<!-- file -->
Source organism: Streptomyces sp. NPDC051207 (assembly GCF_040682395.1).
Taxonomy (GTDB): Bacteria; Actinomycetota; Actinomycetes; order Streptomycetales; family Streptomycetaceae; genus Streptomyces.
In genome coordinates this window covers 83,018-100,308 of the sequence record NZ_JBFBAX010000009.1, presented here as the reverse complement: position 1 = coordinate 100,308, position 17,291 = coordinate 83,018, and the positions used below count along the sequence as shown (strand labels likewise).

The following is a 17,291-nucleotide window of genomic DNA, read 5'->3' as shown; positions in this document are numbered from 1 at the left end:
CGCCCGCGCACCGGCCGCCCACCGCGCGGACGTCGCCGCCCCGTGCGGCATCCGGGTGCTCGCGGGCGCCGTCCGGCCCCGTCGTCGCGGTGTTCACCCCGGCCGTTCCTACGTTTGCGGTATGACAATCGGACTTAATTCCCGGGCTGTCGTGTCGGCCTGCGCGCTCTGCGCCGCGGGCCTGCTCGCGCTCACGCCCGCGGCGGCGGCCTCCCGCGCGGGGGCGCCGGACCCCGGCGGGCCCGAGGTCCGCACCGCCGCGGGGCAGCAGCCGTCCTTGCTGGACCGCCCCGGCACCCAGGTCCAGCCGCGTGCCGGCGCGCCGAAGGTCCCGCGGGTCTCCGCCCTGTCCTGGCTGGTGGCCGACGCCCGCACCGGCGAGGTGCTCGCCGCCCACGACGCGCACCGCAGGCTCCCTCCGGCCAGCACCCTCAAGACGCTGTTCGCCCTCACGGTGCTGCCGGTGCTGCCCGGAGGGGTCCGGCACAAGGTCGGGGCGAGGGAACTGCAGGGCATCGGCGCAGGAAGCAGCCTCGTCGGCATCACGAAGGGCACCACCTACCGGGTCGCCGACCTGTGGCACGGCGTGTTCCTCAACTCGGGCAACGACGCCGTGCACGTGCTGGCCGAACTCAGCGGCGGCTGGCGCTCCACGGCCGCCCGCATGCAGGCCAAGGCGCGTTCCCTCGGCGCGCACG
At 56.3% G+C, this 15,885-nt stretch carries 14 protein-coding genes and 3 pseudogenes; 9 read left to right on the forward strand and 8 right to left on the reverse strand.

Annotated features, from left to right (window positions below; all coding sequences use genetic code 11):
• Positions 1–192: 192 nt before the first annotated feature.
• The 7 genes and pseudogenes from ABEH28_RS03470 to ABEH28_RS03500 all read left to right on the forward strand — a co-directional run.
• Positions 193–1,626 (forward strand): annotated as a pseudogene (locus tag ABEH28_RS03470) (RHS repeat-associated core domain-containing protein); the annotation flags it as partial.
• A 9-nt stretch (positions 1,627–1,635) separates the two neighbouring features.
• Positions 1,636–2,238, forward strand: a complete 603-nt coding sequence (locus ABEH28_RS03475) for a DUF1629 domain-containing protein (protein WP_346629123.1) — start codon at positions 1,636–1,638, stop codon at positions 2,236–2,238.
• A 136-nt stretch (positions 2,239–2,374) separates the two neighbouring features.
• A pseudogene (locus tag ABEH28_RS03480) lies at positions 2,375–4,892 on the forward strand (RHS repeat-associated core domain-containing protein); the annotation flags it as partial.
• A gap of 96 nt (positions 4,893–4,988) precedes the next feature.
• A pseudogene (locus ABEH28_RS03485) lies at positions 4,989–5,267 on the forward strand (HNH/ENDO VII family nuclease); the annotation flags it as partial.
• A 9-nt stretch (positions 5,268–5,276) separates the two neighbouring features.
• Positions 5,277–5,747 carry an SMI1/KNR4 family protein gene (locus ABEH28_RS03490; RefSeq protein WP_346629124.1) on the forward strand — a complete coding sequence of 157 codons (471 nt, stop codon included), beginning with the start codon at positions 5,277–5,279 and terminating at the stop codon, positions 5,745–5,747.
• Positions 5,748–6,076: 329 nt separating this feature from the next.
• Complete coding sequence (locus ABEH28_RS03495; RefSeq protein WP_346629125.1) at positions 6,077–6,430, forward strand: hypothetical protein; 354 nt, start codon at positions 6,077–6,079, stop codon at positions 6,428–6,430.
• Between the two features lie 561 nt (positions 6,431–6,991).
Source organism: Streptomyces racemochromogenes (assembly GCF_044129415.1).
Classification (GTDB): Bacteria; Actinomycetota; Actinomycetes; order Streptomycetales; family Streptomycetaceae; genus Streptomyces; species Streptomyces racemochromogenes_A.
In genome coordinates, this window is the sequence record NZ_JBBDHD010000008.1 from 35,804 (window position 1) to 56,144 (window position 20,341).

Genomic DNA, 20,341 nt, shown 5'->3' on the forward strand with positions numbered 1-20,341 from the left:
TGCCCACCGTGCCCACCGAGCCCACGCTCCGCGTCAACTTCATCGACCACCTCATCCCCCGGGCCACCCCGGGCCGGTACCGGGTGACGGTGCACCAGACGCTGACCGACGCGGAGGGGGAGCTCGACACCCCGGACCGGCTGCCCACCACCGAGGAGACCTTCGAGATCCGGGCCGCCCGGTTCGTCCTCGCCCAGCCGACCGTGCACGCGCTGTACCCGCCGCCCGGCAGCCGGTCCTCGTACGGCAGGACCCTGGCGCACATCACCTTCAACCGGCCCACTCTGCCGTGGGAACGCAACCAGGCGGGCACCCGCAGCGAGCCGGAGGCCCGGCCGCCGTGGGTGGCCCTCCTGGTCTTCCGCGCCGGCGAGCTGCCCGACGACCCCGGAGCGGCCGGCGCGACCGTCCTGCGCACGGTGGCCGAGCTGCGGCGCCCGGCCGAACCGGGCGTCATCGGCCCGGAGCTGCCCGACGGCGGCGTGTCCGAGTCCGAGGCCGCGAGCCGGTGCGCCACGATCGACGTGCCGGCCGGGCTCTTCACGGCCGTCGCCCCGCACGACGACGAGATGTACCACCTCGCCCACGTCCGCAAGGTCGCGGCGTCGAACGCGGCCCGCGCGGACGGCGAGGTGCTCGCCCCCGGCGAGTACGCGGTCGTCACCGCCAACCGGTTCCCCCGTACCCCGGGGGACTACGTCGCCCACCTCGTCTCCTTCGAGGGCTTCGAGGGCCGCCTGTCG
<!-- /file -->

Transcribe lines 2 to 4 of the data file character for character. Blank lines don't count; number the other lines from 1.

Taxonomy (GTDB): Bacteria; Actinomycetota; Actinomycetes; order Streptomycetales; family Streptomycetaceae; genus Streptomyces.
In genome coordinates this window covers 83,018-100,308 of the sequence record NZ_JBFBAX010000009.1, presented here as the reverse complement: position 1 = coordinate 100,308, position 17,291 = coordinate 83,018, and the positions used below count along the sequence as shown (strand labels likewise).

The following is a 17,291-nucleotide window of genomic DNA, read 5'->3' as shown; positions in this document are numbered from 1 at the left end: